The first woman to die in Rio De Janeiro, Cleonice Gonçalves, was actually a domestic worker infected by her employer.

There are also people working in crowded call centres for emergency services, too scared to say they are sick for fear of losing their job. And then there are street vendors or car washers and many other such occupations, all with no possibility to quarantine.

We’ve also experienced cases of police brutality resulting in death. In May, a young boy, João Pedro Mattos Pinto, was killed inside his house during the quarantine period. And black people continue to report being afraid of being arrested or even killed by police in the street if they are wearing a mask.

Thousands of homeless people are still waiting for action. The homeless population in Brazil is 70% black. Some of the states have provided shelters but crowding and sanitation are major issues. The federal government has promised financial aid for the population in need, but thousands are still waiting to receive their first payment.

What are your recommendations to the government to improve the situation?
My organisation and I are asking the government to work on a number of priorities: to provide unified information; to make reliable data available; to urgently improve access to proper water and sanitation; to provide safe shelters to the homeless; and to provide adequate social protection for informal workers so they too have the possibility to quarantine.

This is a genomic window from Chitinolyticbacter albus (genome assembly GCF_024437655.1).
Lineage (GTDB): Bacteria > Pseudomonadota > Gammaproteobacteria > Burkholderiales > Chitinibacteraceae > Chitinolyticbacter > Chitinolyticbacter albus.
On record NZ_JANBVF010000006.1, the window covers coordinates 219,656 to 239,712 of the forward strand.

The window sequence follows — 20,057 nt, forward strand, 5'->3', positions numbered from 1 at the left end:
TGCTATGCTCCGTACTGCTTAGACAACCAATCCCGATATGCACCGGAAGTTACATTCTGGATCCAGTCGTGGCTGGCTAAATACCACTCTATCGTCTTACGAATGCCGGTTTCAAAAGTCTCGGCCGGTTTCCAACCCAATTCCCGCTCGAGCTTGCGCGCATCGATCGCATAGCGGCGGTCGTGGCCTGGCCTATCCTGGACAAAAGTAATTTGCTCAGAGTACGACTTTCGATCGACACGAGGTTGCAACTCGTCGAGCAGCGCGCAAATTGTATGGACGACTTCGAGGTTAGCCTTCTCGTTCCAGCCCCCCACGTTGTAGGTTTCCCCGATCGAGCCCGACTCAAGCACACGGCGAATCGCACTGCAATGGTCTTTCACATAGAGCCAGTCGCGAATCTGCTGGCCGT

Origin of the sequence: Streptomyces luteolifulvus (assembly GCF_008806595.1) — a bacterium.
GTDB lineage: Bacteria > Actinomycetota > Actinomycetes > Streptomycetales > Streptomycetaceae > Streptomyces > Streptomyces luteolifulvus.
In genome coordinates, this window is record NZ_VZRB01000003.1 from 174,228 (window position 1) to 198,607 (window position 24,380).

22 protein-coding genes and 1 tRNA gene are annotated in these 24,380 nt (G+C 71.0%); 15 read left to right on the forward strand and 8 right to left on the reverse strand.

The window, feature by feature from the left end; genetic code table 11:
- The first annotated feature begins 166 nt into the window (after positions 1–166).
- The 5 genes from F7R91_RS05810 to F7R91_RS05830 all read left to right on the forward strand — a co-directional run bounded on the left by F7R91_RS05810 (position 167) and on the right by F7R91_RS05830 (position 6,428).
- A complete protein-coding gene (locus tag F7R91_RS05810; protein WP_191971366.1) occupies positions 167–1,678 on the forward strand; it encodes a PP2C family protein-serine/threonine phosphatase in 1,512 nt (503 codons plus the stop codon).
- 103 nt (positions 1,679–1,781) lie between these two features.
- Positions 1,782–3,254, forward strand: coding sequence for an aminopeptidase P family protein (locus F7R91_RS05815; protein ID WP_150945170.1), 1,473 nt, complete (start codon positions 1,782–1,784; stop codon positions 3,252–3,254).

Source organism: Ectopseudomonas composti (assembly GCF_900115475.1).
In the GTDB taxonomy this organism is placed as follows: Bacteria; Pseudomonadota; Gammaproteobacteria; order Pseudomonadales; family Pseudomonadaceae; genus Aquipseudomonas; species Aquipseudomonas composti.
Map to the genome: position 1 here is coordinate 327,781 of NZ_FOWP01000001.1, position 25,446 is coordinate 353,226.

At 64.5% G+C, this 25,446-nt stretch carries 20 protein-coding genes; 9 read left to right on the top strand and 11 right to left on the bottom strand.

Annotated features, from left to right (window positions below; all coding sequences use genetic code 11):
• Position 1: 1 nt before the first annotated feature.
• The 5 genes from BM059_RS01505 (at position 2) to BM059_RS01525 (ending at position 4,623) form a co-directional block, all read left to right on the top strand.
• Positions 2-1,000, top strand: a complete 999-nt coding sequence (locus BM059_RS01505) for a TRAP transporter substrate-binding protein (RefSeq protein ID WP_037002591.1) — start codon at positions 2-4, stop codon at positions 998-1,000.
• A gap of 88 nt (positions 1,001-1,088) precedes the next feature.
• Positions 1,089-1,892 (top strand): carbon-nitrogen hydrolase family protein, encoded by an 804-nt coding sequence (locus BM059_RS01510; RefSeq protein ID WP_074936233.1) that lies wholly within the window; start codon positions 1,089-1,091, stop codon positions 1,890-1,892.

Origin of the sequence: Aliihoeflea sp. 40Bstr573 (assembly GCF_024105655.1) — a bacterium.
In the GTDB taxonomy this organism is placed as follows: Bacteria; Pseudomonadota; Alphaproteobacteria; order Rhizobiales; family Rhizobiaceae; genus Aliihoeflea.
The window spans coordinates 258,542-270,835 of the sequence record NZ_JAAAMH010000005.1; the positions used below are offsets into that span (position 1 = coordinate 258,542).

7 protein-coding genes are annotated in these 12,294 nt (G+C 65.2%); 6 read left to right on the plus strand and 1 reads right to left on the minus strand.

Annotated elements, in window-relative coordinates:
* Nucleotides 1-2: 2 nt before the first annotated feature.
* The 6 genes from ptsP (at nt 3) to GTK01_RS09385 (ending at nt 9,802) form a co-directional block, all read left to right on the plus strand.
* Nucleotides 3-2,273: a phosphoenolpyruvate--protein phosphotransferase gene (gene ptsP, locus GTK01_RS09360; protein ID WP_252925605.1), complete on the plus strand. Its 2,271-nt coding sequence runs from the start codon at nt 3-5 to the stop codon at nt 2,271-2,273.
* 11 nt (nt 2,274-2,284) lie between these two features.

Do you see any examples of solidarity amidst the crisis?
So many people are doing amazing work. There are organisations giving financial aid to women who are living in favelas in big cities; there are people distributing food to people in vulnerable conditions; and organisations doing a lot to improve sanitation in poor communities.

Do you feel your fight against racial inequality is making any difference?
In the last 20 years, our biggest accomplishment of the fight against racism is that we have made Brazil acknowledge the need of implementing policies to combat racial inequality. But sadly, this system of ‘protection,’ which was by no means strong, has pretty much shut down now.

As the black population in Brazil, we still have to face police brutality, we still have to face inequality in many different ways. And now, hunger and poverty and COVID-19.

Nothing stops.

It's very terrifying. I feel particularly desperate, sometimes hopeless. But then I have to go back to history and to understanding that human rights is not an easy agenda. It came out of a lot of struggle, and even from the worst moments, we gather to think about alternatives and build utopias.

And we will keep on fighting.

Disclaimer: The views, information and opinions expressed in this article are those of the persons featured in the story and do not necessarily reflect the official policy or position of the Office of the UN High Commissioner for Human Rights.

6 July 2020